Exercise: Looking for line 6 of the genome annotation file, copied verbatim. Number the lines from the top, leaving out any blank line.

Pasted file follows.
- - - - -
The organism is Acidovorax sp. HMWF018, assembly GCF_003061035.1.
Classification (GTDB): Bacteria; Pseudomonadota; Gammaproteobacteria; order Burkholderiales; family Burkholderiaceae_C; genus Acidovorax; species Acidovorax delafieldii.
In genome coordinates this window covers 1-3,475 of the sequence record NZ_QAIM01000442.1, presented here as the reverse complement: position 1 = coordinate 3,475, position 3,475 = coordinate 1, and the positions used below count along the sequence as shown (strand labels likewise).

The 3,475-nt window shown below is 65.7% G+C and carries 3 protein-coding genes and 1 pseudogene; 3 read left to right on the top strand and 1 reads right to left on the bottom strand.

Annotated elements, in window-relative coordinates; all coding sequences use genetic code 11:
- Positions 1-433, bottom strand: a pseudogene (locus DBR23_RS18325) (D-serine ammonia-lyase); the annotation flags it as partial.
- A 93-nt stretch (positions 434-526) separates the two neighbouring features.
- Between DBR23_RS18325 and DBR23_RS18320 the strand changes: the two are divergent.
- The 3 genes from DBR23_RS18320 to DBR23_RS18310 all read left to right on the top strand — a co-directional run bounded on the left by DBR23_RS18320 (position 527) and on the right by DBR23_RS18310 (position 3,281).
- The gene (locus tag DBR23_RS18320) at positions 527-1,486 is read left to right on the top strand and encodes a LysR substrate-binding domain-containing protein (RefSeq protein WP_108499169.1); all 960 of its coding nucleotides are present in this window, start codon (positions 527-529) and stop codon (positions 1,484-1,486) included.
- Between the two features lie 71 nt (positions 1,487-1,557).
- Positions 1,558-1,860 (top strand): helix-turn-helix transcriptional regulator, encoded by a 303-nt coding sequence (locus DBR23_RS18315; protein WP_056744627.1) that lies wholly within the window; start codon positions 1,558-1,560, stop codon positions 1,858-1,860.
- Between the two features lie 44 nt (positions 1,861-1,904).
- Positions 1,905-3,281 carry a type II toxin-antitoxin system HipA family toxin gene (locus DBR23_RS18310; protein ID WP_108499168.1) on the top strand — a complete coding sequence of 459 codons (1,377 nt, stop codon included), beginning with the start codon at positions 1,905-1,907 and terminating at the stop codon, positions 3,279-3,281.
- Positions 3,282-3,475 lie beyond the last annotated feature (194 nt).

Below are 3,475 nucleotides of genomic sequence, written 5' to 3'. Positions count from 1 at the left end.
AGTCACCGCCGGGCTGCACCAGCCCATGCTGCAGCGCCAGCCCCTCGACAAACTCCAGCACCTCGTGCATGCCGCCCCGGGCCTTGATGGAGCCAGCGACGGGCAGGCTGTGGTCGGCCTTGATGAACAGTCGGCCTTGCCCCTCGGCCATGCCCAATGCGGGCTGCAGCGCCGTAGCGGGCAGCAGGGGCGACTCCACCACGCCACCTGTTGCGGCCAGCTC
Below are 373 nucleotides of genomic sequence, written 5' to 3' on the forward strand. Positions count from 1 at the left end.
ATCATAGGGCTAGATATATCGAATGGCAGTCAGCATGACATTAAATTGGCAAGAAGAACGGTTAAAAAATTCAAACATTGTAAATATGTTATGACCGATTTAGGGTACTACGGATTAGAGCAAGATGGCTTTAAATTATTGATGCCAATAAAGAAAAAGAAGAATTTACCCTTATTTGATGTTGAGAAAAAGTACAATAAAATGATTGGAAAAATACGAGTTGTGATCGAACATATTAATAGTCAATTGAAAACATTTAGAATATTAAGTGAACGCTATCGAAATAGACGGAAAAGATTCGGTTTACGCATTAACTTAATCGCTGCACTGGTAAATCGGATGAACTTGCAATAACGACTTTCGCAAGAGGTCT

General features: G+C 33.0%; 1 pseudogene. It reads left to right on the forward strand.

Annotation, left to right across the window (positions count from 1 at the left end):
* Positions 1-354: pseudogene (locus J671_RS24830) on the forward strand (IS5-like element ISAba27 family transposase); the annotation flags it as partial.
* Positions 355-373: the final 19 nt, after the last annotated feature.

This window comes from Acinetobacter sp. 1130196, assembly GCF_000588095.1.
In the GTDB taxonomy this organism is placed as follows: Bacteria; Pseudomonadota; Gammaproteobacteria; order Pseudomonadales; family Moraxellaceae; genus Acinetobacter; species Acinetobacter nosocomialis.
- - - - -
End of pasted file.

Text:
- Positions 1-433, bottom strand: a pseudogene (locus DBR23_RS18325) (D-serine ammonia-lyase); the annotation flags it as partial.